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Assessment & Valuation: Digging for Truth

While most sellers will genuinely intend to be honest and fair when they present their business for sale, it would be naïve to assume that everything you are told is the truth, the whole truth, and nothing but the truth. The last thing you want is to find that the seller has overstated or misrepresented a critical valuation factor after the purchase agreement has been signed and you are locked into the deal.

If someone sets out to be dishonest, there are many ways they can twist and turn the facts. It is your job, therefore, to play super-sleuth and thoroughly investigate the business before entering into serious negotiations.

There are several ways you can validate the story a seller is spinning, including talking to customers and suppliers. Interview people in the area, and talk to local politicians to find out what you can about the area and future development plans. Could a planned local bylaw drive down the profitability and sales of the business? Here are a few questions that you will definitely want to ask yourself while you do your sleuthing:

  • Are the sales numbers accurate?
    A business owner with more than one business can use sales from the second company to artificially inflate the sales of the first, which could cause you to buy into a losing proposition if this information only is apparent after the deal is signed.

  • Is the profit margin of the business realistic?
    If the business owner has been working for the company for free, a 40% return on investment could quickly disappear as soon as a realistic salary is factored into the equation.

  • Is the inventory of the business overvalued?
    Some items, especially things like clothing or fashion wear, lose value quickly. If you pay the full wholesale value for these items, you may be paying too much.

  • If location and walk-in traffic are important to you, are the numbers realistically reported?
    You may find after talking to other shop owners in the same plaza, mall or area that things are not as rosy as the seller has painted them.

  • If the value of location is enhanced by a large, name-brand store, do they plan to stick around for the long-term?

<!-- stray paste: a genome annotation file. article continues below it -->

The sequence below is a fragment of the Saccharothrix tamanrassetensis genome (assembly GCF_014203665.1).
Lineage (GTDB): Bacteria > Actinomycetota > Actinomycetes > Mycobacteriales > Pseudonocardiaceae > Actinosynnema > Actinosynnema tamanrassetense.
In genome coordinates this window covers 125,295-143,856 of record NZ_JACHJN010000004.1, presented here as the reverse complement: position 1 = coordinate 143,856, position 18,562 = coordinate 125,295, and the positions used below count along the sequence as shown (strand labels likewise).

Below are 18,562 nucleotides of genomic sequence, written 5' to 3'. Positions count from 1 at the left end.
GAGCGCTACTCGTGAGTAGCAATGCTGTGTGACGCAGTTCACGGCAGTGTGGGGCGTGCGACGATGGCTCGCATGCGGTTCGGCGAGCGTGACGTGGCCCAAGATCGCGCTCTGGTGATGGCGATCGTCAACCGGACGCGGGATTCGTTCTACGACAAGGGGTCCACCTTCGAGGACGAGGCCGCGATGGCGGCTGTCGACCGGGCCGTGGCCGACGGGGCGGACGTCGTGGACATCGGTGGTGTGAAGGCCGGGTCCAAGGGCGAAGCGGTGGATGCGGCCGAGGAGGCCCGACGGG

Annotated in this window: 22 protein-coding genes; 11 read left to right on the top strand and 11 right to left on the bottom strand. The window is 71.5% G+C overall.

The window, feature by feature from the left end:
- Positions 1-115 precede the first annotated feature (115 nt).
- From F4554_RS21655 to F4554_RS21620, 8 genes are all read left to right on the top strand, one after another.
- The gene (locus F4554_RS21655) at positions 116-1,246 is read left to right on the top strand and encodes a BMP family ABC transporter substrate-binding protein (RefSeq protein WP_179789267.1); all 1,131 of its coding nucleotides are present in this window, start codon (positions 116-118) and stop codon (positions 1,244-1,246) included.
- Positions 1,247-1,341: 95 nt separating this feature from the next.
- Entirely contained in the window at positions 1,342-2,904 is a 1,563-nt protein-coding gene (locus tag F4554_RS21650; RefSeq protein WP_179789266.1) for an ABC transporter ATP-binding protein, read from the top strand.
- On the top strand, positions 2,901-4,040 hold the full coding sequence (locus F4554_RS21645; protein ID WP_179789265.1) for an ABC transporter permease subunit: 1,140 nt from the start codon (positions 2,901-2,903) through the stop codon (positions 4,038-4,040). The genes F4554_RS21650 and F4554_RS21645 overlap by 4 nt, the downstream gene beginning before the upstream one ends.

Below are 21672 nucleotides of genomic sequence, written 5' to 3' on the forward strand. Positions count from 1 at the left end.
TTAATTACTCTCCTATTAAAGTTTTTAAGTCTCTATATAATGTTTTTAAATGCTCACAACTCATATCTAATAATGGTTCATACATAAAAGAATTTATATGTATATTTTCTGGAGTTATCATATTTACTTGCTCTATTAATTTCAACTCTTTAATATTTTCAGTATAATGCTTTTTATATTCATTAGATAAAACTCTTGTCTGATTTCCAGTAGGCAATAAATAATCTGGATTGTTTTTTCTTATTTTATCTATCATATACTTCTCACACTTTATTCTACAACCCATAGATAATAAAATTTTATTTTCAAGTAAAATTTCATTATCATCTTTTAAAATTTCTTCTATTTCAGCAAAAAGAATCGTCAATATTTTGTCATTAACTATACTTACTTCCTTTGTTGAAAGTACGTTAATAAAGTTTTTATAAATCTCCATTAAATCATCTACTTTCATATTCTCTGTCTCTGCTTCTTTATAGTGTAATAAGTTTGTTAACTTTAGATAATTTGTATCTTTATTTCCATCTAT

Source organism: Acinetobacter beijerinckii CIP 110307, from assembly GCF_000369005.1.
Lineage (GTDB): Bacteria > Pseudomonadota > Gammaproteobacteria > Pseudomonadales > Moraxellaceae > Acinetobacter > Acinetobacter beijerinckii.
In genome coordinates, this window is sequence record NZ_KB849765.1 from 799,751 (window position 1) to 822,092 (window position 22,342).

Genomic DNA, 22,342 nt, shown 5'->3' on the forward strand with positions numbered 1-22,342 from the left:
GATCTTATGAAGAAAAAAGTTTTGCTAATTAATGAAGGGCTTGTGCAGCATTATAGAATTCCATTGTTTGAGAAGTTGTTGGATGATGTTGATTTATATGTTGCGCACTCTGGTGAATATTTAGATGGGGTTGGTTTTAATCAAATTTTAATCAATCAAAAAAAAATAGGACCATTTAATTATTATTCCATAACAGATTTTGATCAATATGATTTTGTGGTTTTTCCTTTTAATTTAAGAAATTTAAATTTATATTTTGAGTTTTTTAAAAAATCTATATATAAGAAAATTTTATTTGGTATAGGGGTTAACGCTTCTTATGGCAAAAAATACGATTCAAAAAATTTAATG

A large brand-name store can pull in a lot of traffic. However, if this store plans to pull out of a plaza or area, it can be a serious detriment to smaller businesses that are stuck in place, locked in by long-term leases that extend well beyond the exit date of the larger player.

  • Is a key component of the business' ecosystem threatened?
    Watch for a seller looking to bail due to undisclosed information, such as a key supplier or distributor facing cutbacks or even bankruptcy.

Part of your lawyer's job will be to ensure that the contract you sign includes solid guarantees that will protect you from a fraudulent seller. For example, the contract may offer a provision that allows you to work in the business up until the final closing date of the sale, with a bail out clause that can be applied if any alarming irregularities are discovered. These issues are discussed further in the third section of this workshop, Legal Considerations.

Analyzing the business will help you decide whether you are interested in moving on to the formal valuation and negotiation stages. If you find that the business owner has been telling the truth, then you have lost nothing by carefully confirming the facts. If, however, you have uncovered some flags that will have a significant impact on the valuation of the business and your overall purchase decision, you will have gained immeasurably.

Assessment & Valuation: Hard & Soft Factors Valuation Formulas: Multiplier or Market Valuation

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